Buffer Strips for Nutrient Trapping
Research has shown that seasonal flowing drainage
lines and small creeks contribute the bulk of the nutrients
to a river system. Buffer strips of grass and trees along
these drainage lines and waterways can prevent some of the
nutrients leaving pastures and croplands. On grazed land the
exclusion of stock from the waterways is a another simple
and effective strategy. While this may mean additional off-stream
watering points are required, it may also make mustering easier
and overcome the risk of losing stock, which may become trapped
Nutrients may travel in overland flow (runoff) either in solution
(dissolved) or attached to soil particles. Sediments are best
trapped by dense ground covers such as grass. Deep leaf litter
layers are useful but are at risk of being washed into the
waterway as well. It is therefore important to allow a thick
sward of grass or other ground covers to develop under or
beside trees. A dense planting of eucalypts will lead to bare
ground and should be avoided.
The effective width of a buffer strip depends on the volume
and rate of overland flow. Since the land close to drainage
lines is often the most productive, it is impractical to expect
farmers to fence off wide belts along all their drainage lines.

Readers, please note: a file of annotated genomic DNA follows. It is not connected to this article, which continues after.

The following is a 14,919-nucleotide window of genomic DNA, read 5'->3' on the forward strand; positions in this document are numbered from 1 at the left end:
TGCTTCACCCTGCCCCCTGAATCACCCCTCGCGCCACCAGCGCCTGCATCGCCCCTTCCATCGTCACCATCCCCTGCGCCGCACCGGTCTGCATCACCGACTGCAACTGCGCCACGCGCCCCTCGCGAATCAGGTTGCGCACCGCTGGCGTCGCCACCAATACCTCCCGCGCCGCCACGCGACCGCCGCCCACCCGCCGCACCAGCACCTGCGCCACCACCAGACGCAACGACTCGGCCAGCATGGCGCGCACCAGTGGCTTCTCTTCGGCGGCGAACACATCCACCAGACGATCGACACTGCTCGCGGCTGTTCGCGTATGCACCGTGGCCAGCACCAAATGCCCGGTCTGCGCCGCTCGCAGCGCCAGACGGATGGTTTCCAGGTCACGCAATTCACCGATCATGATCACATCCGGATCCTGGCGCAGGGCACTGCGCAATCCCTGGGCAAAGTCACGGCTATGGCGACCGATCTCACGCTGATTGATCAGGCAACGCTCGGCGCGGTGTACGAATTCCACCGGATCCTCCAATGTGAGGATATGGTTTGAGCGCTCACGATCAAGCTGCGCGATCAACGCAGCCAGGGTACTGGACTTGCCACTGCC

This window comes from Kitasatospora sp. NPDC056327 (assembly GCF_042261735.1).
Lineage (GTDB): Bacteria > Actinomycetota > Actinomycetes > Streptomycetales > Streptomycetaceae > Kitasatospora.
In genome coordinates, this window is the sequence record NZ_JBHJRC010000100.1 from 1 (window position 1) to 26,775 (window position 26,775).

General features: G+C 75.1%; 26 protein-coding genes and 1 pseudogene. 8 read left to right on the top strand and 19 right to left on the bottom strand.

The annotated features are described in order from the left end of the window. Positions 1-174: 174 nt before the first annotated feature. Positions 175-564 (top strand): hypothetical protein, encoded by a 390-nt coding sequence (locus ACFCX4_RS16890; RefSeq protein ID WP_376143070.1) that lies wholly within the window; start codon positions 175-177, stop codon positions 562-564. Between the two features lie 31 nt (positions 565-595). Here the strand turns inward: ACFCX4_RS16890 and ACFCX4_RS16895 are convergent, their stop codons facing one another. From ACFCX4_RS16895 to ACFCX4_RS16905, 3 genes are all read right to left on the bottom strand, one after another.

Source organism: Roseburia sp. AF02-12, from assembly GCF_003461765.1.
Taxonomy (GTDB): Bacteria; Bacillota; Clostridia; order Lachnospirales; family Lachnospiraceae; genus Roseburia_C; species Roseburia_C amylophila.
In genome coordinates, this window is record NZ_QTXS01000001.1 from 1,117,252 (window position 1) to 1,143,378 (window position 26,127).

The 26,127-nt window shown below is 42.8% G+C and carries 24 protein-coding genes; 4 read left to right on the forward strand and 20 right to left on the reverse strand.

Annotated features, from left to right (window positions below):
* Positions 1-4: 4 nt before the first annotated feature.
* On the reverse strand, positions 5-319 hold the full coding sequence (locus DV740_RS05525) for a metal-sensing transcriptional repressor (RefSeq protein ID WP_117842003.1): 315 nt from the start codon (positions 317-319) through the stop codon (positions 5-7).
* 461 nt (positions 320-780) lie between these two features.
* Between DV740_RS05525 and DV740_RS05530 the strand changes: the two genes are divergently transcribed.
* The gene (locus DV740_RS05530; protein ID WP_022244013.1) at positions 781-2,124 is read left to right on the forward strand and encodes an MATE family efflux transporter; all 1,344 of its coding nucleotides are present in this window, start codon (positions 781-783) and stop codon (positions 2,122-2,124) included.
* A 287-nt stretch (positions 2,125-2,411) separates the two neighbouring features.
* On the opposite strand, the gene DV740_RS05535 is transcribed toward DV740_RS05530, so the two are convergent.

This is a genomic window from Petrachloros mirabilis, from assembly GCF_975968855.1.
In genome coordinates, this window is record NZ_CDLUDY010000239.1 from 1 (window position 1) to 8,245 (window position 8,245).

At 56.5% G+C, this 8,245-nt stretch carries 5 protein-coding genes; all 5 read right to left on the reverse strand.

A simple survey of the banks will identify low-lying points
where overland or sub-surface flow is likely to occur. These
areas would require much wider belts than banks that are high
and stable. The temptation to adopt a minimum width should
be avoided, as it will clearly be insufficient in some areas
and unacceptable to farmers in others.
In order to harvest the nutrients trapped in the buffer strips,
whole tree removal and grazing may be required. Simply locking
up the area may ultimately lead to the buffer strip being
ineffective as a nutrient trap because of nutrient saturation.
Wetlands and pools in seasonal drainage lines are ideal nutrient
traps for harvesting soluble nitrogen. Water plants and trees
growing around the ponds can use the nitrogen for growth.
Again, harvesting in some form is required to extract the
nutrients from the site.
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